Read signs to avoid parking fines

The issue of parking fines has scarcely been out of the news this month, with the EDP reporting a series of disputes across Norfolk. So what rights do you have when parking on private land - and are parking tickets worth the paper they're written on? JON WELCH investigates.

The issue of parking fines has scarcely been out of the news this month, with the EDP reporting a series of disputes across Norfolk. So what rights do you have when parking on private land - and are parking tickets worth the paper they're written on? JON WELCH investigates.

For most drivers, parking fees are an irritating but unavoidable part of life.

Parking fines, on the other hand, can leave even the calmest of motorists seething - especially when they amount to £60 or more for going over the time limit by just a few minutes.

Now drivers are being warned to take extra care to read signs carefully before using private car parks to avoid being hit with heavy penalties - and if in doubt to steer clear.

If you have already received a parking ticket, however, there is bad news. Unless you can prove the conditions for parking were not properly displayed, you will either have to pay up or dispute the matter in the court.

The warnings follow a spate of complaints from motorists over fines at car parks across Norfolk. This month the EDP has reported a number of cases at the Queen Elizabeth Hospital, King's Lynn.

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They included that of cancer patient Julia Williamson, fined £40 after a session of blood tests overran, and Denise Allen, of Swaffham, fined £80 for parking in a disabled space after taking her injured daughter to hospital. The hospital later waived the fines.

Last week staff and patients of Thetford Community Healthy Living Centre spoke of their anger at receiving £60 fines for parking in what they thought were overflow spaces.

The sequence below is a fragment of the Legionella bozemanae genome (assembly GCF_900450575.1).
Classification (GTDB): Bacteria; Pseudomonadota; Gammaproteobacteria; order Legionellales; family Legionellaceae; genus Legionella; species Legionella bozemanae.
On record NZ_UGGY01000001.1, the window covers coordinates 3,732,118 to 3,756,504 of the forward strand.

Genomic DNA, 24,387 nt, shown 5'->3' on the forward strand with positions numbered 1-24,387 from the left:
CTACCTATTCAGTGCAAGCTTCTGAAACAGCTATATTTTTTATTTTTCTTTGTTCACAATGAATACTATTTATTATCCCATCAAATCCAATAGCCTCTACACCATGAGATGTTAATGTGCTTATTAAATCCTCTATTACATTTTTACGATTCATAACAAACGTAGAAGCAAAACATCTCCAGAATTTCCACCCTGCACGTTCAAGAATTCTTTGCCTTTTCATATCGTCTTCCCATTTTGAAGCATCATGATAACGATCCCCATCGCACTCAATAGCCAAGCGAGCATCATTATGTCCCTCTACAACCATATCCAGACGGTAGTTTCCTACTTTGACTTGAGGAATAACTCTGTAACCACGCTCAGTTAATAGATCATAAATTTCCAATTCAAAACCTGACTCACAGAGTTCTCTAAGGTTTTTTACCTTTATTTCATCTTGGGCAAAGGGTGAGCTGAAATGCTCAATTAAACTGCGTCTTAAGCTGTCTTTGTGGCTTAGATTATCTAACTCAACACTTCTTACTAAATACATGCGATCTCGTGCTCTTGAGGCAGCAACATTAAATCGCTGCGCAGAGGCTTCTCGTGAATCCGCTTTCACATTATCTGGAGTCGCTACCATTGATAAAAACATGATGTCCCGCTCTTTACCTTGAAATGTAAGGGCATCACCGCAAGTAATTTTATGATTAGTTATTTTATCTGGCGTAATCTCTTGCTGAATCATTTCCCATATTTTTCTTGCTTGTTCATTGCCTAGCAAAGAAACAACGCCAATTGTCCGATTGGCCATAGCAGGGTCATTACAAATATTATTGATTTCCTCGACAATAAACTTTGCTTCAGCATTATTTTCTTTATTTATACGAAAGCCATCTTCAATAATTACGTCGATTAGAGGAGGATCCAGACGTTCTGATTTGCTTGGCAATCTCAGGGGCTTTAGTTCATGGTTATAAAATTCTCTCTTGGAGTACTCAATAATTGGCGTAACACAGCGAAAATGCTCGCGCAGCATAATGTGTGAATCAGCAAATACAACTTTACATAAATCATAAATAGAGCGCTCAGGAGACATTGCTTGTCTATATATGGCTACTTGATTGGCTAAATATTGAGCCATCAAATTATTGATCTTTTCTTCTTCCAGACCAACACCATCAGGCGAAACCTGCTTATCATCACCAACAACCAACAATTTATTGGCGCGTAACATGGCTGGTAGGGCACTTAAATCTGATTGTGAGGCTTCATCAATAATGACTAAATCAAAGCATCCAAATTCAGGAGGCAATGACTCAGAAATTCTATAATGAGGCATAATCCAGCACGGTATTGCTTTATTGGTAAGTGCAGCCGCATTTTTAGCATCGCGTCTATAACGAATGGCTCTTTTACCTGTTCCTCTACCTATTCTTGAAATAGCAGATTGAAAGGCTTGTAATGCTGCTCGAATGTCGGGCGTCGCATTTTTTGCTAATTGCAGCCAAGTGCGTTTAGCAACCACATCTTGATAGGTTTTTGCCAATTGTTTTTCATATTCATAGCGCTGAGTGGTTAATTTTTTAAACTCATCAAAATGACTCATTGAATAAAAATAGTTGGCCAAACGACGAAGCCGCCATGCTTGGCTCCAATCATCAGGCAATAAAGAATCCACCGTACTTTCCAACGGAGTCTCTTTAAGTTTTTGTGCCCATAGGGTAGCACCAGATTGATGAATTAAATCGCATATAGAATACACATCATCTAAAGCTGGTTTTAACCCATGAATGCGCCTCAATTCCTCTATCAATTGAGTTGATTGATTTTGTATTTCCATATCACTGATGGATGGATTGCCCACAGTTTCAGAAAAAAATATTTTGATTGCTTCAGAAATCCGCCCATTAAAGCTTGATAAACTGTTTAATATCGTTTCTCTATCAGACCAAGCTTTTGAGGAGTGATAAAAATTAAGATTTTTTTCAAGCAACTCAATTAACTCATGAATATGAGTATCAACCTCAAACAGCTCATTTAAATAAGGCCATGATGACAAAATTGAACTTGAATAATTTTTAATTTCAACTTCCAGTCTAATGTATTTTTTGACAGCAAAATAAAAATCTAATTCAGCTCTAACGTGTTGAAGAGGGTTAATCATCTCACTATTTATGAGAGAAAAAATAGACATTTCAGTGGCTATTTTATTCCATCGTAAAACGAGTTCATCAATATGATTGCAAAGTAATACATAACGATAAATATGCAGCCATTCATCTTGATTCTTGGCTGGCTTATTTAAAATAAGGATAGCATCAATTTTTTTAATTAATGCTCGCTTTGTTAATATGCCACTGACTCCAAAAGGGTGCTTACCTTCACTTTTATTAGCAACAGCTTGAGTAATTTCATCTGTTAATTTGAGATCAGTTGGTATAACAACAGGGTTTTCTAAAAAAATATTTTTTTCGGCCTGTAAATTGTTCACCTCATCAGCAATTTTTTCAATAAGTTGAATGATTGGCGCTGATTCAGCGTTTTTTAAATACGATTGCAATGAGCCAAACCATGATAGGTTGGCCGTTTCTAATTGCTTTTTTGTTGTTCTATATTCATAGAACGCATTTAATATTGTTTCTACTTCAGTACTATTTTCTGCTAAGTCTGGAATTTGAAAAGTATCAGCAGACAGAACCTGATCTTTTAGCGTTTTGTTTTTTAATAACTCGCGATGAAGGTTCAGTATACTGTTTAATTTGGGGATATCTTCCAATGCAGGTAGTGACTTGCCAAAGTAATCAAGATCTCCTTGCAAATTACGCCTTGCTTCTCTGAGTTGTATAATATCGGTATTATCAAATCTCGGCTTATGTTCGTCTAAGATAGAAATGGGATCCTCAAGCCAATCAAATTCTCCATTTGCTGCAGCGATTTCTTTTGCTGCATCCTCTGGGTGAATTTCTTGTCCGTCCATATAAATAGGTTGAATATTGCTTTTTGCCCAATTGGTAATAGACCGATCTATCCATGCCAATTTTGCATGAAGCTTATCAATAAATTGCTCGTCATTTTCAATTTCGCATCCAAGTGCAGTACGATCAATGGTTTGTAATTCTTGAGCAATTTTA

Customers at Norwich Retail Park, part of the Riverside complex, were also angry, branding the two-hour time limit and fines of up to £60 as “ridiculous”. A spokesman for retailer Woolworths, said the company was also unhappy with the policy and was challenging it.

In these cases, car park operator G24 contacted the vehicle owners after tracing them through information supplied by the Driver and Vehicle Licensing Agency (DVLA).

John Barnard, of Swaffham, was sent a £40 fine after his daughter Caroline, 24, was caught on a CCTV camera over-staying the two-hour period for free parking. She had been driving a Renault Megane registered to him.

Mr Barnard, 57, said he would not pay the fine, which has since been increased to £60, and would be prepared to go to court. “The only way that these parking firms can get our details from a number plate is by buying them from the DVLA which surely ought to be illegal under the Data Protection Act,” he said.

Neil Greig, assistant director of the IAM Motoring Trust, said: “We're concerned at the whole idea that the DVLA is selling these names and addresses to other agencies.

“People would support the idea of their motoring information being held by the DVLA for enforcement of speeding and serious motoring offences, but not that the DVLA should be sharing that information for commercial purposes. They do not expect that of a government agency.”

Mr Greig had the following advice for motorists: “If you are thinking about parking on a piece of land on which there is any shadow of doubt that there may be clamping notices or some sort of enforcement activity, don't risk it.”

He advised motorists who did receive a ticket to check with the landowner that whoever had issued it had permission. “If not, you can ignore it,” he said.

In other cases, he said, ignoring the tickets was unwise. “There may be a whole range of further penalties.

“In many cases it won't be pursued, but it really comes down to whether you want to risk them pursuing you through the courts.”

He advised motorists in this position to seek legal advice.

Don Sheahan, a partner in the disputes team at East Anglian law firm Kester Cunningham John, said parking fees on private land were governed by contract law.

“If an owner of private land is willing to permit parking he should put up a notice confirming that and listing all the conditions he is setting for parking,” he said.

“If you are clear what the terms are and you park on the land it's difficult to argue against them.”

The only grounds for disputing such a charge would be if the conditions had not been properly displayed.

“If you are able to argue that it was a small notice hidden away where it would not normally be seen then you may have a case.”